Political parties are out of the purview of the RTI Act, the Election Commission has said in an order which is contrary to the Central Information Commission’s directive bringing six national parties under the transparency law.
The poll panel statement, which may prove to be controversial, came while deciding the appeal of an RTI applicant seeking to know donations collected by six national parties who were brought under the ambit of the transparency law by the CIC in June 2013.
“Requisite information is not available in the Commission. This is related to political parties and they are out of purview of the RTI. They may submit information of donation/amount collected through by electoral bonds in their contribution report for the financial year 2017-18 in the ECI for which the due date is September 30, 2018,” the appeal order citing comment of the Central Public Information Officer (CPIO) has said. Pune-based Vihar Dhurve had sought to know through RTI the details of donations collected by six national parties — the BJP, the Congress, the BSP, the NCP, the CPI and the CPI(M) — and the Samajwadi Party through the newly-introduced electoral bonds.
Political parties under RTI Act: Full coverage
The First Appellate Authority in the Election Commission K.F. Wilfred, the Senior Principal Secretary in the poll panel, wrote in the order that he agrees with the view taken by the CPIO.
Six national parties — the BJP, the Congress, the BSP, the NCP, the CPI and the CPI(M) — for which information was sought by the applicant were brought under the ambit of the RTI Act by a full bench of the commission on June 3, 2013. (The Trinamool Congress was recognised as the seventh national party in September 2016).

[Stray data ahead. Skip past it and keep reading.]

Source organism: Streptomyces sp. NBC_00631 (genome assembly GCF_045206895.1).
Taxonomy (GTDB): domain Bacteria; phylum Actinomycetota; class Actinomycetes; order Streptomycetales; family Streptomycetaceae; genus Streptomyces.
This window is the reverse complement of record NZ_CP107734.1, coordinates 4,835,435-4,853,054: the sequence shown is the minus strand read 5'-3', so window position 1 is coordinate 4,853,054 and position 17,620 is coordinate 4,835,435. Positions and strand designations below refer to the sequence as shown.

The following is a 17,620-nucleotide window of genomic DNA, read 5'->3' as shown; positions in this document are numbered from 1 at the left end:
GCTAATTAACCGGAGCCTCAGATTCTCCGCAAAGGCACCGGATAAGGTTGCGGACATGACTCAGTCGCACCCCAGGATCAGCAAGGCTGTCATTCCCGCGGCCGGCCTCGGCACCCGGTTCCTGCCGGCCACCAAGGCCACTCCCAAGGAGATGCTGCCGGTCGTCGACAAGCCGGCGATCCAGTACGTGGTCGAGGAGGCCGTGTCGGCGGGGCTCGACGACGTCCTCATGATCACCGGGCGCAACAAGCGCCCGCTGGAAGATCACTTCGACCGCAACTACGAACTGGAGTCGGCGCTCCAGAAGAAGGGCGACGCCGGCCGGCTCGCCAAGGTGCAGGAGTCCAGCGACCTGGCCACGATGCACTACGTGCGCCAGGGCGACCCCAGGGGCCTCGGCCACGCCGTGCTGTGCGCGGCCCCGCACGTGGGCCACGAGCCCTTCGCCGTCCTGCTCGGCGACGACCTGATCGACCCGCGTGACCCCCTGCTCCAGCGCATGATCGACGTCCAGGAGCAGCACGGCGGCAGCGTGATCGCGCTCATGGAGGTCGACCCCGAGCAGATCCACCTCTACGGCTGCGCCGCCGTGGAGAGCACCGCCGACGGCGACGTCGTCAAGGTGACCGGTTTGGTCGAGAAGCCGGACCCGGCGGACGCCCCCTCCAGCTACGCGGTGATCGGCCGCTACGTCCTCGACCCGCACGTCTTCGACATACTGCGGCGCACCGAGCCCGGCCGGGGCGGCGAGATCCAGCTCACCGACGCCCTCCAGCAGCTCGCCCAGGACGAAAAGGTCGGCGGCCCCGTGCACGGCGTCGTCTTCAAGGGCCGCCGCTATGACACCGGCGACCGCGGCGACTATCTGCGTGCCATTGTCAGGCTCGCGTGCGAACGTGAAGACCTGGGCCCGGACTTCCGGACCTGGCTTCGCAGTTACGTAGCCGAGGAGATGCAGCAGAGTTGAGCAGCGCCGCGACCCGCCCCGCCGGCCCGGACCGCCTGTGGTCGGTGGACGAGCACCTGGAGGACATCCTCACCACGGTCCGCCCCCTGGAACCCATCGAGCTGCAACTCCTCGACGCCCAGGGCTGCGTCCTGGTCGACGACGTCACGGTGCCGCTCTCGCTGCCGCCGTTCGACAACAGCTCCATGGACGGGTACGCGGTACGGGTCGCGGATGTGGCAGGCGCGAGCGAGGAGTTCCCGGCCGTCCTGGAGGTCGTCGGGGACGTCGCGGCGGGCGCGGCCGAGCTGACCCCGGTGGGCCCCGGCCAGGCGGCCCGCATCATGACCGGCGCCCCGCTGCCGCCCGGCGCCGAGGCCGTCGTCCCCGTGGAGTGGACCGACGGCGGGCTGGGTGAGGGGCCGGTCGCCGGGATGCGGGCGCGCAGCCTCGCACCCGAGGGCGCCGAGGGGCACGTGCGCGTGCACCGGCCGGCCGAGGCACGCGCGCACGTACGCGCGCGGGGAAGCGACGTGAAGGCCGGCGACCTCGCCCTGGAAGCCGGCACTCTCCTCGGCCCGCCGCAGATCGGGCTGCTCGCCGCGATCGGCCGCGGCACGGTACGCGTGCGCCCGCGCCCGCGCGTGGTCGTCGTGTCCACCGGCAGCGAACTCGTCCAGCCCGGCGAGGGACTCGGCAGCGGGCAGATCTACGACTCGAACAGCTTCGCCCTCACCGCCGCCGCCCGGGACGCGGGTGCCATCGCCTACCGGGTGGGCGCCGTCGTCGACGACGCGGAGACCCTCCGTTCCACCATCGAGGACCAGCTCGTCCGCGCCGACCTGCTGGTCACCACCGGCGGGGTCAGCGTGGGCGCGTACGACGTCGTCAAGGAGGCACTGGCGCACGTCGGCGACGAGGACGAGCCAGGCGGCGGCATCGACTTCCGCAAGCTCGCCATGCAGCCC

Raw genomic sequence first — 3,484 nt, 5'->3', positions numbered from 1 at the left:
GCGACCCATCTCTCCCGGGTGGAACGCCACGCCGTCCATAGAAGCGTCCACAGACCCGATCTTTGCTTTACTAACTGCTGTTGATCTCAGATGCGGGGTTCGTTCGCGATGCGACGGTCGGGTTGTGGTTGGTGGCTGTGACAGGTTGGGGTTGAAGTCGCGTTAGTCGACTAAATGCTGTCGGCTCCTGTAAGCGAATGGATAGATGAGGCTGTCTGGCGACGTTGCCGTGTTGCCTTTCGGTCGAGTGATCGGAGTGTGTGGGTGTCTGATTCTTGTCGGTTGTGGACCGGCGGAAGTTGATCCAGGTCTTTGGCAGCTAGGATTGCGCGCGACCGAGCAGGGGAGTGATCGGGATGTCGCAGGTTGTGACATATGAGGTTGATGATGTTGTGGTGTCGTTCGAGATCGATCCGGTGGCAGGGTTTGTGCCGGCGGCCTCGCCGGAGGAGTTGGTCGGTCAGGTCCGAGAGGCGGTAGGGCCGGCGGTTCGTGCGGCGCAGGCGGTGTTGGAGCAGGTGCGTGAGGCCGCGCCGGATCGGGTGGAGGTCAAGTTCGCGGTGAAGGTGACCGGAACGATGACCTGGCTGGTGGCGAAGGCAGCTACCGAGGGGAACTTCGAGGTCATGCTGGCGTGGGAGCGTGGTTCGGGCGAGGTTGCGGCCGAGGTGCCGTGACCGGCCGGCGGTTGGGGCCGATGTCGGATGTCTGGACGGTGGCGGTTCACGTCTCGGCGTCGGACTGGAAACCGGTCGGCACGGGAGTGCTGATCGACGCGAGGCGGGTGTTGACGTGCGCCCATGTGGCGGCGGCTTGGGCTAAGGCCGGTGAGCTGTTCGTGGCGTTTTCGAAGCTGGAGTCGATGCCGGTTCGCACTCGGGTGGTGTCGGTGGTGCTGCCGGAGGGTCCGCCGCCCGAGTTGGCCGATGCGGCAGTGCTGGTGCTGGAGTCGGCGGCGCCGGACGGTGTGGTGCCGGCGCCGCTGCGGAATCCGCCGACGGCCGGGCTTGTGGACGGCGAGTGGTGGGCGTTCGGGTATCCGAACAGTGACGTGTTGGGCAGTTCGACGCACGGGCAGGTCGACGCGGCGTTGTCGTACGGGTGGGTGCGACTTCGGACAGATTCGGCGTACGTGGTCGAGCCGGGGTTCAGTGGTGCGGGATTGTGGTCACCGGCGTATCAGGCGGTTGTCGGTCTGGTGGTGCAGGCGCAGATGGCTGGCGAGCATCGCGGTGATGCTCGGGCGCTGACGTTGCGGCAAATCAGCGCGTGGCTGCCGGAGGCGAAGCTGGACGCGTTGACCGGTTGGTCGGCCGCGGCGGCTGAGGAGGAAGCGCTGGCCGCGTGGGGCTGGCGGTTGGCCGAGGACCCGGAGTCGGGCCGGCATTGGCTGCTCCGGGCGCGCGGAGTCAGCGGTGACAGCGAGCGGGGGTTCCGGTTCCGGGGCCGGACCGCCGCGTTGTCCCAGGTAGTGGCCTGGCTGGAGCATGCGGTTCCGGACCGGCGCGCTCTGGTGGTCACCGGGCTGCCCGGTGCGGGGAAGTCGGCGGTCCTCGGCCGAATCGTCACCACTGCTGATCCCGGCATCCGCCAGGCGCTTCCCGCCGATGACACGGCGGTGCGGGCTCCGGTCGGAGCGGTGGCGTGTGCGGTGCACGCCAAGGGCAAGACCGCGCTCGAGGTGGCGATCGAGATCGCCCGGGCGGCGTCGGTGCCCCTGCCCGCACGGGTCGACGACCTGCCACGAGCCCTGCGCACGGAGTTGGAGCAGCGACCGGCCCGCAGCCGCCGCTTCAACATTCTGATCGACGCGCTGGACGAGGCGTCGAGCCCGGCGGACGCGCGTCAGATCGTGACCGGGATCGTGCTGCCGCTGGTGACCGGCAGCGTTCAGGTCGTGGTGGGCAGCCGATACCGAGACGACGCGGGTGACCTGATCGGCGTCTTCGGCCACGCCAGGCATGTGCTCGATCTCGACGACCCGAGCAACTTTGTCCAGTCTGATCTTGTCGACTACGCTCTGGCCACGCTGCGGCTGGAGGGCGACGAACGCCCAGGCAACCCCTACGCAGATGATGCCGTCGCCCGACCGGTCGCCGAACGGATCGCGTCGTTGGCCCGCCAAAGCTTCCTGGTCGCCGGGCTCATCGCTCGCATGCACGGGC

The order has not been challenged in the higher courts but the political parties have refused to entertain the RTI applications directed at them. Several activists have approached the Supreme Court on the grounds of non-compliance of the CIC order and the matter is pending.
When it comes to the RTI Act, the Central Information Commission is the only appellate authority which may declare a body as public authority if it is convinced that the organisation fits into the criteria for being under the Right to Information Act.
“When the Central Information Commission has declared six national political parties as public authority, the Election Commission cannot take a position contrary to that unless the order of the CIC has been overturned by the Supreme Court or High Courts. The order of EC has no merit,” former Chief Information Commissioner A.N. Tiwari told PTI.
Venkatesh Nayak, a noted RTI activist, said the public information officer of the Election Commission has exceeded his limits in giving this order. “The June 2013 order of the CIC bringing six national political parties under the RTI Act remains in force even if the political parties do not obey it. It has not been stayed or set aside by any court. Therefore, as far as national political parties are concerned they are squarely covered under the RTI Act,” Mr. Nayak said.
He added that all the information about State and national parties, which is held by the Election Commission of India fall under the RTI Act and the CPIO is bound to make disclosure about them rather than taking position that these political parties are out of the purview of the RTI Act.
When contacted over phone about the controversial statement in the order, Mr. Wilfred said he meant that not all political parties are covered under the RTI Act. But when asked that the RTI appeal pertained to the six political parties which are under the RTI Act, as per the CIC order, he did not give any explanation except to say that the DoPT has issued an order that when an RTI plea pertains to multiple public authorities, it is not compulsory to transfer the question to them.
However, the order signed by him does not mention this. He had, however, transferred a question related to meeting held with political parties on the issue of electoral bonds to the Finance Ministry.